Second, are we seeing that ownership leads to better designed programs and greater citizen participation and buy-in?
Many of our countries are proving themselves up to the test and are building capacity through this experience. Countries can take greater responsibility for their own growth and for coming up with strategies to address poverty reduction.
Countries are consulting with their citizens to a greater degree than before. It’s not perfect, but they are doing it, with greater transparency, taking risks, strengthening capacity and learning along the way.
The programs we are supporting seem to be resulting in more locally-owned programs. Some of the governments are even inviting civil society representatives to participate as voting members of boards in overseeing implementation.
Third, is there value added in our process?
Someone came up to me at an NGO event last week and said he read the original Madagascar proposal on our website and compared it to the final result. He said he was very impressed with how it improved and gave credit to MCC. We would prefer to give the credit to the Malagasy. The point is - do you share this conclusion. Are there lessons to be learned in what you are seeing?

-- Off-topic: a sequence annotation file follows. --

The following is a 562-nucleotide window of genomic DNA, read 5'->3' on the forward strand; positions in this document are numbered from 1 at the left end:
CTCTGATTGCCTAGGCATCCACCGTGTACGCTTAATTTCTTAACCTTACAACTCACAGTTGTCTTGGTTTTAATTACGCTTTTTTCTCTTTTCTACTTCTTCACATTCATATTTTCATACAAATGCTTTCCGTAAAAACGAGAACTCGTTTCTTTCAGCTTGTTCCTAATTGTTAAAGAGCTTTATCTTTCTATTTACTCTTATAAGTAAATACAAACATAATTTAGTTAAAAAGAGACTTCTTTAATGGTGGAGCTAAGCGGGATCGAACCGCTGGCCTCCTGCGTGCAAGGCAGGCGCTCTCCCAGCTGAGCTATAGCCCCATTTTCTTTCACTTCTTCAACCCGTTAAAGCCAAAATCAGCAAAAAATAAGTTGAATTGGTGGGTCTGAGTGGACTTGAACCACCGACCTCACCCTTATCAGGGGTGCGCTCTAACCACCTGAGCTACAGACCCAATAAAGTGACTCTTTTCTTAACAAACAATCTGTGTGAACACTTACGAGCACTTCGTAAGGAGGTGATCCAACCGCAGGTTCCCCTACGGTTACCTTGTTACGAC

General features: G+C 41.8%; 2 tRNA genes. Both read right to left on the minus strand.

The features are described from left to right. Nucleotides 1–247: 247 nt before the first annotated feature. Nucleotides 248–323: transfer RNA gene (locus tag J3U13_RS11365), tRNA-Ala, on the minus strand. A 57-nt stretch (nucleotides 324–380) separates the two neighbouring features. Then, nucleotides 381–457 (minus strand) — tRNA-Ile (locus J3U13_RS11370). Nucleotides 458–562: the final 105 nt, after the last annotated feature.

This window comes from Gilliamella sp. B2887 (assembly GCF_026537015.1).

Fourth, look at MCC itself and whether we are efficient.
Help us to develop measures of efficiency.
200 people is a small number but they work hard and we hope, smart. We believe by traditional measures such as overhead costs, we are proving this lean model can work. However, we need better and transparent measures.
Finally, does building in benchmarks for success lead to better results?
This is a longer term question, of course, as it is too soon to judge results.
Even now, you can ask, have countries designed programs to impact the poor? Will it have an impact on both women and men? Are we focused where the poorest and most vulnerable are?
As you see more compacts, have we set up the right indicators for measuring success?
We think we, and the countries we’re partnering with, have made great strides in identifying programs which will lead to growth and, most importantly, will impact the poor.
Whether it’s increasing agricultural productivity, increasing access of the poor to markets, improving rural infrastructure — we think it’s very clear that the programs we’re supporting will address the underlying issues hindering the progress of the poor.
We look forward to answering these questions with you. We welcome your direct feedback. I’d like to stress to you — we really do want to hear from you. I believe that we have been open and responsive to the feedback that we’ve received to date and it’s essential to MCC’s mandate that we continue to learn and grow. It’s absolutely critical to MCC’s success to rebuilding confidence in long-term, focused foreign aid. We look forward to your continued support and scrutiny of the MCA and the progress of the MCC. Thank you very much, and I look forward to your questions.